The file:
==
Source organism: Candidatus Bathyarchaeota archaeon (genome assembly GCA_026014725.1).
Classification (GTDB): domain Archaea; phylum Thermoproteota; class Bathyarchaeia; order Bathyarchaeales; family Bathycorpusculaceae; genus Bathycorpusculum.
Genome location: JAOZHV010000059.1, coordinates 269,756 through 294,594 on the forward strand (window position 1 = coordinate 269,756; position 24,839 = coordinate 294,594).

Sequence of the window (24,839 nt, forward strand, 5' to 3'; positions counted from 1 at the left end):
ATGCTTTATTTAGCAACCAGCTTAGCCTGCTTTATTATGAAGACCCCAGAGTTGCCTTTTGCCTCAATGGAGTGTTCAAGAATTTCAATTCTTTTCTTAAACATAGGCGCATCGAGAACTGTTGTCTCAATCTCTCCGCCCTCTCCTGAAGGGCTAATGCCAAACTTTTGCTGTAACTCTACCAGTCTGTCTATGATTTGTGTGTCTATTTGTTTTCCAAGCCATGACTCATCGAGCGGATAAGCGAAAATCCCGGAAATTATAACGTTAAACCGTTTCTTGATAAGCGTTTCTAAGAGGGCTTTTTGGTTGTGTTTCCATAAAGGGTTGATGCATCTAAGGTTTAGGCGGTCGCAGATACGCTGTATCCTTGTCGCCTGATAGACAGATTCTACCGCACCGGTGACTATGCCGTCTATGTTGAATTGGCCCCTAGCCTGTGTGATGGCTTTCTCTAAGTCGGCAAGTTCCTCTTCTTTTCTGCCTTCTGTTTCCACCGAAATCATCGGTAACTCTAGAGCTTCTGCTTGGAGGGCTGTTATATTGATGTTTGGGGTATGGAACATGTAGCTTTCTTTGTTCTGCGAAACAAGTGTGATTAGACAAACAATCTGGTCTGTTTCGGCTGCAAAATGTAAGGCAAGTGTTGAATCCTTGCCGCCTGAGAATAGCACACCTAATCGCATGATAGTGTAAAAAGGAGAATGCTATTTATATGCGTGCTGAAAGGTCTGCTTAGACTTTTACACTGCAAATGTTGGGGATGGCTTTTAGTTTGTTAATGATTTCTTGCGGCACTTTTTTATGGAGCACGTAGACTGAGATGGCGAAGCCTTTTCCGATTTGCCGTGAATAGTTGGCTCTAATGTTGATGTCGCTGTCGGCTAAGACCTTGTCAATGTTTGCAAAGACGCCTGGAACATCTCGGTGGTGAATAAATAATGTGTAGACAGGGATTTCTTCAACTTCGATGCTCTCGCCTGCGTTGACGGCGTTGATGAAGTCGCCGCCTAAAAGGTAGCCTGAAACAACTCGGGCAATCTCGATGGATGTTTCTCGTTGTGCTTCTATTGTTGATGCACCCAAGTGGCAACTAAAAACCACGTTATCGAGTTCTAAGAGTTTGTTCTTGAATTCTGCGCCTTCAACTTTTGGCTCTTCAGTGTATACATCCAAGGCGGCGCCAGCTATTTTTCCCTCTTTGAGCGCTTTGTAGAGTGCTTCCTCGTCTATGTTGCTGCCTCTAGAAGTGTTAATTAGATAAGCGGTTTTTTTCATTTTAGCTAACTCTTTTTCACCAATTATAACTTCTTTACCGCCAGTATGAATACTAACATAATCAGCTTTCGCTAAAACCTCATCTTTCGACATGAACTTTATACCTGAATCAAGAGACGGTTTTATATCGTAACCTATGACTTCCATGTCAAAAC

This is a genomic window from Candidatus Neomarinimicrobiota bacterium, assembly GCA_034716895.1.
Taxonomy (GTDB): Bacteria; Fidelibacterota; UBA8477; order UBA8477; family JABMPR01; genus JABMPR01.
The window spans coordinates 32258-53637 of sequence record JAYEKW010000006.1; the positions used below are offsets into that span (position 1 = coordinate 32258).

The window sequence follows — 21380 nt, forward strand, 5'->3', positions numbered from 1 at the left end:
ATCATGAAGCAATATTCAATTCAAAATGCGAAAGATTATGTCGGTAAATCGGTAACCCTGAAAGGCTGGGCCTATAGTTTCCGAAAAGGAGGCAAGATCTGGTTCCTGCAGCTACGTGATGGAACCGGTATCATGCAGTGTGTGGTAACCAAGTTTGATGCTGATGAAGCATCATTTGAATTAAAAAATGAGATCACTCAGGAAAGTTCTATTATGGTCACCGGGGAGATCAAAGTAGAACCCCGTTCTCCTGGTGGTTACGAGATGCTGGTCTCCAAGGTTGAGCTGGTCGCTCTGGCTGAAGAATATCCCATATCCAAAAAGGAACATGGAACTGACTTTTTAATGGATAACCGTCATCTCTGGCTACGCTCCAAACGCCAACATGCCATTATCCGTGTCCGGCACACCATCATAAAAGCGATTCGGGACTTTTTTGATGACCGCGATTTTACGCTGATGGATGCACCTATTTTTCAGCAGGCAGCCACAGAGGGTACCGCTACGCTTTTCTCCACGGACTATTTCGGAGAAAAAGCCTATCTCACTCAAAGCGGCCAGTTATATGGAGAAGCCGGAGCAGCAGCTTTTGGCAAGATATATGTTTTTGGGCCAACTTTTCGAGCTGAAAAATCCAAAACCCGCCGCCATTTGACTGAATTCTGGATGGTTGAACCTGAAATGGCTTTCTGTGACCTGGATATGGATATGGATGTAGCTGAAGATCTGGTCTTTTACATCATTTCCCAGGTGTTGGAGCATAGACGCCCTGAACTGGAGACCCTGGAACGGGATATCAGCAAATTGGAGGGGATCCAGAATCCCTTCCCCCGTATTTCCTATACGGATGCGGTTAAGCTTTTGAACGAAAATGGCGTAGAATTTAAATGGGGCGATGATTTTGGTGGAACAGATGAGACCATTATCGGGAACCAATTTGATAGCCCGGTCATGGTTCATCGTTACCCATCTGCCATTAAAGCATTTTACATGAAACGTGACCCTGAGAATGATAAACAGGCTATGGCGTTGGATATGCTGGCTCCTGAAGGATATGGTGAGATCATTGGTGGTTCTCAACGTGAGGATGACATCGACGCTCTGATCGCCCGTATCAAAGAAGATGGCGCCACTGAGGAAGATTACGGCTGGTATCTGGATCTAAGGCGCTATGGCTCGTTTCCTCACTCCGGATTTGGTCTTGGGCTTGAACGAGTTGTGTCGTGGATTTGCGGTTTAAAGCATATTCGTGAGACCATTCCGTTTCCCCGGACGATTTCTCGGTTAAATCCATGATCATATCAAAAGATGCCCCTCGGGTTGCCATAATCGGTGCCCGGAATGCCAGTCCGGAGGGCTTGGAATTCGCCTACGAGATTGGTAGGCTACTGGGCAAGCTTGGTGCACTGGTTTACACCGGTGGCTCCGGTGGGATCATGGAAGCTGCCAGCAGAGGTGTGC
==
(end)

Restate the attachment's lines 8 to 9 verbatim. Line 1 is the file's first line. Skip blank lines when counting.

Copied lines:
The window spans coordinates 32258-53637 of sequence record JAYEKW010000006.1; the positions used below are offsets into that span (position 1 = coordinate 32258).

The window sequence follows — 21380 nt, forward strand, 5'->3', positions numbered from 1 at the left end: